Debra J.S. Carpenter
Life Sciences Division
Roger Jenkins replies:
Just so that we are clear, our studies have not been about health risk, be it lung cancer, heart disease, lower respiratory disease, or asthma, but rather exposure. So what our studies have shown are, that, in general, most non-smokers are exposed to pretty small amounts of ETS. Most toxicologists accept the concept that the “poison is in the dose.” My goal is to try to get a good handle on exactly what that dose is.
Of course, one of the issues, as you so clearly point out, is, that for us asthmatics (I am one myself), our “assault recognition systems” are way out of whack. We react to a variety of airborne materials as though they were life threatening, and shut down our breathing systems.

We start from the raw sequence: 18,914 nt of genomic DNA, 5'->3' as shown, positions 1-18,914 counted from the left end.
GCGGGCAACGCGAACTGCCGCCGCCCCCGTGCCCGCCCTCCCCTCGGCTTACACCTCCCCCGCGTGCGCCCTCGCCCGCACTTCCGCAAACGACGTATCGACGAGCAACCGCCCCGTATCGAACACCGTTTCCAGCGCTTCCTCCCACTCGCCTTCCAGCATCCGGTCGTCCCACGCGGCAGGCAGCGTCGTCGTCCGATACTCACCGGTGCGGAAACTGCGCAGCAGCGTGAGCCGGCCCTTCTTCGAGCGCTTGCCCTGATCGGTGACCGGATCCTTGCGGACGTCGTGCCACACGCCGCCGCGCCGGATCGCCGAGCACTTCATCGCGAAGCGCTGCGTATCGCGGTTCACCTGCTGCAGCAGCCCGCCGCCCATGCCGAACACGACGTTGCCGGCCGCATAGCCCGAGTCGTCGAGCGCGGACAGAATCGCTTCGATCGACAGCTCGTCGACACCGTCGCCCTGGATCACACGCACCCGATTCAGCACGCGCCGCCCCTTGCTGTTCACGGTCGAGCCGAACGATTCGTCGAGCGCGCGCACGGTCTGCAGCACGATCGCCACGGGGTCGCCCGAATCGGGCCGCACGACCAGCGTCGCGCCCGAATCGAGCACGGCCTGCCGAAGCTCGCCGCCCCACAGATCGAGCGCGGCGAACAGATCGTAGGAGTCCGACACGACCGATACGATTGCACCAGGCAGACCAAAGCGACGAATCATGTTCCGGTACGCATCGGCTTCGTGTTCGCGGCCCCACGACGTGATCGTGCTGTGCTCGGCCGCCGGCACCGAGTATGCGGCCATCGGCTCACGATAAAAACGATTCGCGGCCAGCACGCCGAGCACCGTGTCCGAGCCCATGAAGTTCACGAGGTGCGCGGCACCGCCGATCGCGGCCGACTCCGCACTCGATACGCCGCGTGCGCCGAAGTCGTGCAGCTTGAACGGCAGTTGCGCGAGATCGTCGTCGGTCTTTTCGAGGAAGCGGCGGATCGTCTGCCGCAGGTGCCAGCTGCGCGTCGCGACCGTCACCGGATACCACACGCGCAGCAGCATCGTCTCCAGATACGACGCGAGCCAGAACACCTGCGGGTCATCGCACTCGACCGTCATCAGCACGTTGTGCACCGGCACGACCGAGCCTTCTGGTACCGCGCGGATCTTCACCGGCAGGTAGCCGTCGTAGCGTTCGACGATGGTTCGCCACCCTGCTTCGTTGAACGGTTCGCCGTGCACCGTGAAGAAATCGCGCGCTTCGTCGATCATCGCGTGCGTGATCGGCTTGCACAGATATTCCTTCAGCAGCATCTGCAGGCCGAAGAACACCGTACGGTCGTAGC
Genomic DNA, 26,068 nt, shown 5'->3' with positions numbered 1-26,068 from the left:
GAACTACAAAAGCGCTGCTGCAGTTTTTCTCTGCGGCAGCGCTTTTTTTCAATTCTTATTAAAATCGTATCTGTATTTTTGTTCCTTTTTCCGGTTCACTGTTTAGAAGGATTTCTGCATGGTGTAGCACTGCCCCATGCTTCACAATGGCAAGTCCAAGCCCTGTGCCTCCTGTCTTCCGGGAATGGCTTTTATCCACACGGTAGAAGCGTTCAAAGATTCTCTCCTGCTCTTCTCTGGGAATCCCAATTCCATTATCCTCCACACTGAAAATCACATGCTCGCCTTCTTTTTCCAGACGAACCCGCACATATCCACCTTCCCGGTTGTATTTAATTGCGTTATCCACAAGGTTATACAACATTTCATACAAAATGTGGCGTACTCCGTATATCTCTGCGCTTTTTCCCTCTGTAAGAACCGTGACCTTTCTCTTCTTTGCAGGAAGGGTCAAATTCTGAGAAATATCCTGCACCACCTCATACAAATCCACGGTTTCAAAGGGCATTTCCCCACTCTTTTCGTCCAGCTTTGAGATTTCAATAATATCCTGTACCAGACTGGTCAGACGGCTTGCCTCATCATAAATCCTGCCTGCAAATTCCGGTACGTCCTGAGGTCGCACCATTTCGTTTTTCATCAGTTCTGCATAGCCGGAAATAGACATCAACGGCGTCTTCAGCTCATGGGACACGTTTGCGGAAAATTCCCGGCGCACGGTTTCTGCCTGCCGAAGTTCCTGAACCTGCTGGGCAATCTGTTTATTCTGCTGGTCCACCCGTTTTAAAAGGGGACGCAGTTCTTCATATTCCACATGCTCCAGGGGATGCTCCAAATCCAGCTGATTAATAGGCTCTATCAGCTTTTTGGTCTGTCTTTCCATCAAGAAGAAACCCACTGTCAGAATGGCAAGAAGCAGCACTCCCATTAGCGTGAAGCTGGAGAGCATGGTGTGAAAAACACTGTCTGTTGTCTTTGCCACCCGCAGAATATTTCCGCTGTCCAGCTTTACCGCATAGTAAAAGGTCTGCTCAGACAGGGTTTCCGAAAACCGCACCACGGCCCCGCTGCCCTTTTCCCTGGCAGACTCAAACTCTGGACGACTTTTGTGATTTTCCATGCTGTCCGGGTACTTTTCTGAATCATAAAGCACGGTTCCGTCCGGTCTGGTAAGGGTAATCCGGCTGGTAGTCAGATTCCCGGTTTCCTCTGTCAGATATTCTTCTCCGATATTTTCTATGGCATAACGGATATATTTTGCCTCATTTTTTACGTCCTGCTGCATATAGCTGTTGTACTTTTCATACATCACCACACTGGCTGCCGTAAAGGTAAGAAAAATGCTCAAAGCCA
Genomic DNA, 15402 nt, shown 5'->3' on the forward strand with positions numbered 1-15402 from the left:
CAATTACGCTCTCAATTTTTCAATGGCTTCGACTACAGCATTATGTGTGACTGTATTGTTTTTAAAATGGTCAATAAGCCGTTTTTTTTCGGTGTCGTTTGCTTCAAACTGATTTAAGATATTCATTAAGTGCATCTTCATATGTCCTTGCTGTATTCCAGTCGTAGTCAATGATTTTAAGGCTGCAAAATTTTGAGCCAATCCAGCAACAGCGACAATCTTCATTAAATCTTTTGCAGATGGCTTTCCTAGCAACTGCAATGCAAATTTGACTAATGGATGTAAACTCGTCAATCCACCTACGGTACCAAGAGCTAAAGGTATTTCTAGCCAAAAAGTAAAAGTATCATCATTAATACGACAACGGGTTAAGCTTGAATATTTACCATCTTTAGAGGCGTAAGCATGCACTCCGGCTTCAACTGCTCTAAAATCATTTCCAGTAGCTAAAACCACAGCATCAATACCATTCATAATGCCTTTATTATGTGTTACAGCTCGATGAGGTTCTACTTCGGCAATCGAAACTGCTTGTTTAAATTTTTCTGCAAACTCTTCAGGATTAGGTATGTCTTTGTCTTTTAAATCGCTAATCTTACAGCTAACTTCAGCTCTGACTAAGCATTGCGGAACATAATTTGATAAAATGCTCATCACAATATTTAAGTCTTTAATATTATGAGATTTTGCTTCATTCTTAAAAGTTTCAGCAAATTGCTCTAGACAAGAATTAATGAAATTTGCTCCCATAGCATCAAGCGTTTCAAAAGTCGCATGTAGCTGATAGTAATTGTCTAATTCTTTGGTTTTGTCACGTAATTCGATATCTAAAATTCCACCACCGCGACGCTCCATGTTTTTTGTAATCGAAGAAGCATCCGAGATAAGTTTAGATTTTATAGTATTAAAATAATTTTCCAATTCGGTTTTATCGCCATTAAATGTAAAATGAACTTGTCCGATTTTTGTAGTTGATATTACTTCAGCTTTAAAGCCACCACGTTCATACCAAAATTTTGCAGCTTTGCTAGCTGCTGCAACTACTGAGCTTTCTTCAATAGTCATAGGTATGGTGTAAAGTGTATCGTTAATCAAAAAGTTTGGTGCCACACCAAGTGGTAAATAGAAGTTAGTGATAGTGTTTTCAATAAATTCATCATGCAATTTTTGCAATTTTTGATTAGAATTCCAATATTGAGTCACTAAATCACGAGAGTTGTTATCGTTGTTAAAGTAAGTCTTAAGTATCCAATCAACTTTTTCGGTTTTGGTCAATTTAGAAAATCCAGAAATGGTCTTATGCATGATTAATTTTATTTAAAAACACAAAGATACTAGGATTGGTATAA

One of the true measures of a scientist is the extent to which he or she is willing to undergo an investigation, the outcome of which may be personally to his disliking. I happen to find the odor of ETS particularly annoying. It gets on my clothes, hair, etc. However, just because I don’t like it … well, that’s just too bad. If as a scientist, you care about the outcome of your studies too much, you have ceased to be a scientist. That was the “message” in the article.
I am glad you found it thought provoking.
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